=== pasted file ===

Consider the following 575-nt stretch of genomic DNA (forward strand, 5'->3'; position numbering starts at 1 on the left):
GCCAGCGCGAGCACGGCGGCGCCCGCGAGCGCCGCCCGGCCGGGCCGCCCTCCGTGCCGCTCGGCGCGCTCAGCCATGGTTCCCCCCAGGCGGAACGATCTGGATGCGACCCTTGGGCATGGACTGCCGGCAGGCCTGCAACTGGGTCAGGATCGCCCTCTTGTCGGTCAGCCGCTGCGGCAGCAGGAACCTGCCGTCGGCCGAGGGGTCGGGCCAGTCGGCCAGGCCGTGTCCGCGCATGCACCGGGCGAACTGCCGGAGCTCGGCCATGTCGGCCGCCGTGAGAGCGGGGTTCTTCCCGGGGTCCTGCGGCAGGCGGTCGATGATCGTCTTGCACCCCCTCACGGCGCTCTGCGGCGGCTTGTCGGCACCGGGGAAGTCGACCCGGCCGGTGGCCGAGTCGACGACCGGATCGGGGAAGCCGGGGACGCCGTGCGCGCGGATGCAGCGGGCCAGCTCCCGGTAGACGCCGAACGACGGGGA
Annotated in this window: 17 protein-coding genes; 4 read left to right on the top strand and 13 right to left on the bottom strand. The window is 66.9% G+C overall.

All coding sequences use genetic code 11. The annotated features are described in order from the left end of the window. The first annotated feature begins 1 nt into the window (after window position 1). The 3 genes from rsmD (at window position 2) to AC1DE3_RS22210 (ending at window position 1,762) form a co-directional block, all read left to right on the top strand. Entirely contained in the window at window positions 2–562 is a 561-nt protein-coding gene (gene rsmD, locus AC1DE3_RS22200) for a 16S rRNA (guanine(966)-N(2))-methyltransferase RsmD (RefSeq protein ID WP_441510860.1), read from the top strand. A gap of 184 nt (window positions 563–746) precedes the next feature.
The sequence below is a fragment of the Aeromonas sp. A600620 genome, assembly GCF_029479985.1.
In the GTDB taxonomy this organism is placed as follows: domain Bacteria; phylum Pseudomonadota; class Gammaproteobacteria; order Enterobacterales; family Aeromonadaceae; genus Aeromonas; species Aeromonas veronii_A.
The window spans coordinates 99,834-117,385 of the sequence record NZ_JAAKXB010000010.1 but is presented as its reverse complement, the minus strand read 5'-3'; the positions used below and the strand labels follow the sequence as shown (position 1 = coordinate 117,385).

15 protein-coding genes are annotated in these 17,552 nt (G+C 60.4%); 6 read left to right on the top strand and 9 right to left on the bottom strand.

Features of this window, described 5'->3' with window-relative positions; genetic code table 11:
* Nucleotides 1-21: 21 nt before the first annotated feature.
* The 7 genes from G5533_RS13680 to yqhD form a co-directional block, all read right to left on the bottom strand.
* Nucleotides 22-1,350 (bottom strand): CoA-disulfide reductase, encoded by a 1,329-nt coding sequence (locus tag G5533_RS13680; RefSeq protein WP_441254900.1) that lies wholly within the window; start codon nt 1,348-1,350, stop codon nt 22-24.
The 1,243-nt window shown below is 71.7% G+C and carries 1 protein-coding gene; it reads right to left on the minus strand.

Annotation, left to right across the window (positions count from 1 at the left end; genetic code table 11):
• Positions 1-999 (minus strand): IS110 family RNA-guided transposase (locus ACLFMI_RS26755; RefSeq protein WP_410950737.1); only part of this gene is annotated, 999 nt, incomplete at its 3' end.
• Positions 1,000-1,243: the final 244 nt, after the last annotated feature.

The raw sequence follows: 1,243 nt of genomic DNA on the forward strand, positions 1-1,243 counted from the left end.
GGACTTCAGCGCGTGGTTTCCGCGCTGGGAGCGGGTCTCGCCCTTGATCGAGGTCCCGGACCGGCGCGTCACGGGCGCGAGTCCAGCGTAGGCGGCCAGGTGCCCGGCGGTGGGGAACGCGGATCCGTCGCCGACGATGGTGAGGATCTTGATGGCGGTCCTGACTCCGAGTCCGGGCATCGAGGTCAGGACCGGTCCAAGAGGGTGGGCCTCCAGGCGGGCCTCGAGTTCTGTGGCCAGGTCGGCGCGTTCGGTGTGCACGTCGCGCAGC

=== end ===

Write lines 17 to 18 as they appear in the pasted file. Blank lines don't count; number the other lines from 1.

The raw sequence follows: 1,243 nt of genomic DNA on the forward strand, positions 1-1,243 counted from the left end.
GGACTTCAGCGCGTGGTTTCCGCGCTGGGAGCGGGTCTCGCCCTTGATCGAGGTCCCGGACCGGCGCGTCACGGGCGCGAGTCCAGCGTAGGCGGCCAGGTGCCCGGCGGTGGGGAACGCGGATCCGTCGCCGACGATGGTGAGGATCTTGATGGCGGTCCTGACTCCGAGTCCGGGCATCGAGGTCAGGACCGGTCCAAGAGGGTGGGCCTCCAGGCGGGCCTCGAGTTCTGTGGCCAGGTCGGCGCGTTCGGTGTGCACGTCGCGCAGC